Now and Future
In August of 2005, the technology and gadget community was set abuzz about Google’s acquisition of a company called Android. The Android Company specialized in developing software for mobile devices and was rumoured to be building an operating system based on Linux. As of June 2008, Apple sold over 9 million iPhones. In comparison, T-mobile expected to sell about 600,000 G1phones by the end of 2008. Thus, the G1 should be in a good position to compete with its rivals in the very near future. (Hall & Anderson, 2009)
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Analysts at in-Stat are predicting compound annual growth rates of between 270% and 308% up to 2012 for Android, from a standing start, which would deliver volumes of 97 million to 164 million units, drawing level with predicted Symbian device shipments by the end of the period, though other analysts believe it will take the Google system longer to catch up with the installed base market channels and more mature developer platform of the Nokia backed offering called as Symbian foundation.(Gabriel, 2009)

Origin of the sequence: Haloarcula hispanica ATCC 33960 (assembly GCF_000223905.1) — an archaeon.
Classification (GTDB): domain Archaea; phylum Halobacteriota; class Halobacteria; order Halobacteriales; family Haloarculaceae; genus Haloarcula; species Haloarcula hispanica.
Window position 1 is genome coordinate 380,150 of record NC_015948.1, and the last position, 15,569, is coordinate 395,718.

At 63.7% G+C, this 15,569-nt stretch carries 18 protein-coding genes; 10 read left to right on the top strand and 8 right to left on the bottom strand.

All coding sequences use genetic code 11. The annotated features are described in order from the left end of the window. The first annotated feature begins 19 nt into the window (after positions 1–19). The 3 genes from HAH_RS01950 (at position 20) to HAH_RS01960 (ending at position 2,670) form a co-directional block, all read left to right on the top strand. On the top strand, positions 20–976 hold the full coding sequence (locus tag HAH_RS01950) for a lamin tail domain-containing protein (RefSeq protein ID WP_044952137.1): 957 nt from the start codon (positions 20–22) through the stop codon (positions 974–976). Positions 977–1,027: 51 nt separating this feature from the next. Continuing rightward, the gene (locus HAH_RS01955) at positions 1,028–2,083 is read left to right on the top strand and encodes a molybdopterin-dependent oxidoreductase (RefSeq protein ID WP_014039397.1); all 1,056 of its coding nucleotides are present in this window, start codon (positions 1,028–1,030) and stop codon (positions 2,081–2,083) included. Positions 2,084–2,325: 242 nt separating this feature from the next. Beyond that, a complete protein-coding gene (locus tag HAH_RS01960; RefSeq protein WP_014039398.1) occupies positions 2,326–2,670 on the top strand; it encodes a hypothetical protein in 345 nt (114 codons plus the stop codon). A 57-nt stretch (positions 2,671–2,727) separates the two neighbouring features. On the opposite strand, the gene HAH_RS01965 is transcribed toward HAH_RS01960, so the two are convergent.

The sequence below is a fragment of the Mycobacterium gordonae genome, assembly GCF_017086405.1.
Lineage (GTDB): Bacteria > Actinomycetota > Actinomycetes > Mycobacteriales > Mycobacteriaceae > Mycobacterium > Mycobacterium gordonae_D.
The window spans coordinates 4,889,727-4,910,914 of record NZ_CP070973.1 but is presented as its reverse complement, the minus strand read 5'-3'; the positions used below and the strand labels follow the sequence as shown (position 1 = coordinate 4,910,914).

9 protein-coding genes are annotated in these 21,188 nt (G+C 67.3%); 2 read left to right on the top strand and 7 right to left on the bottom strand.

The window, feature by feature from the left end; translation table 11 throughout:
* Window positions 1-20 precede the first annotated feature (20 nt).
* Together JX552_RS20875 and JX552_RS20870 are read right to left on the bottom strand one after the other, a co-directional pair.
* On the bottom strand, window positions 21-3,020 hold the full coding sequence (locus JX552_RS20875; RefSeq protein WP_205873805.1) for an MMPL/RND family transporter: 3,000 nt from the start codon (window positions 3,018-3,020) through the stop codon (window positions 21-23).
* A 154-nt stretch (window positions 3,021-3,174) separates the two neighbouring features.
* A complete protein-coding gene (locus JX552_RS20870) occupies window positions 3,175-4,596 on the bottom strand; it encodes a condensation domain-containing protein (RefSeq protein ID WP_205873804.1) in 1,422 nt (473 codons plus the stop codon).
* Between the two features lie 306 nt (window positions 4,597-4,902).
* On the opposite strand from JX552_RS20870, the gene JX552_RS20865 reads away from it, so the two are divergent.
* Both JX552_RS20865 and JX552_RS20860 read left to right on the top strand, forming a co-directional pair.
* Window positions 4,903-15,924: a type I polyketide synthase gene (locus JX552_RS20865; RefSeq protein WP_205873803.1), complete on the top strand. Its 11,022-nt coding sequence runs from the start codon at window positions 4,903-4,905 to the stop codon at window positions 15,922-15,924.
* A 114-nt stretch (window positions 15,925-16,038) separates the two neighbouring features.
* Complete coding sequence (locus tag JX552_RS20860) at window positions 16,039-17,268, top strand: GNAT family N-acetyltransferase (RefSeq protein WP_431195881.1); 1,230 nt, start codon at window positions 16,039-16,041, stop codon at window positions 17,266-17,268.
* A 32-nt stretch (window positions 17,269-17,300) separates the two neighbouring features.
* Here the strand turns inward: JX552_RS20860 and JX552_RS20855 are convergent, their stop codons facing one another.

Android phones will also feature advanced capabilities and encourage third-party applications, this is not a single phone offered by a particular company. Google, with a coalition of companies under the title of the Open Handset Alliance, is actually developing an entire mobile phone platform and operating system using embedded Linux. The phones themselves will come from a variety of manufacturers, including HTC and Motorola. The vision for the Android phone is to become a full-fledged computing and networking device in its own right, not just an adjunct to a desktop computer. This adds a higher level of challenge to Android application development, and having application developers settle for the lowest common denominator among possible phones is probably not the most effective means to reach Google’s grand goals .( Jones, 2009)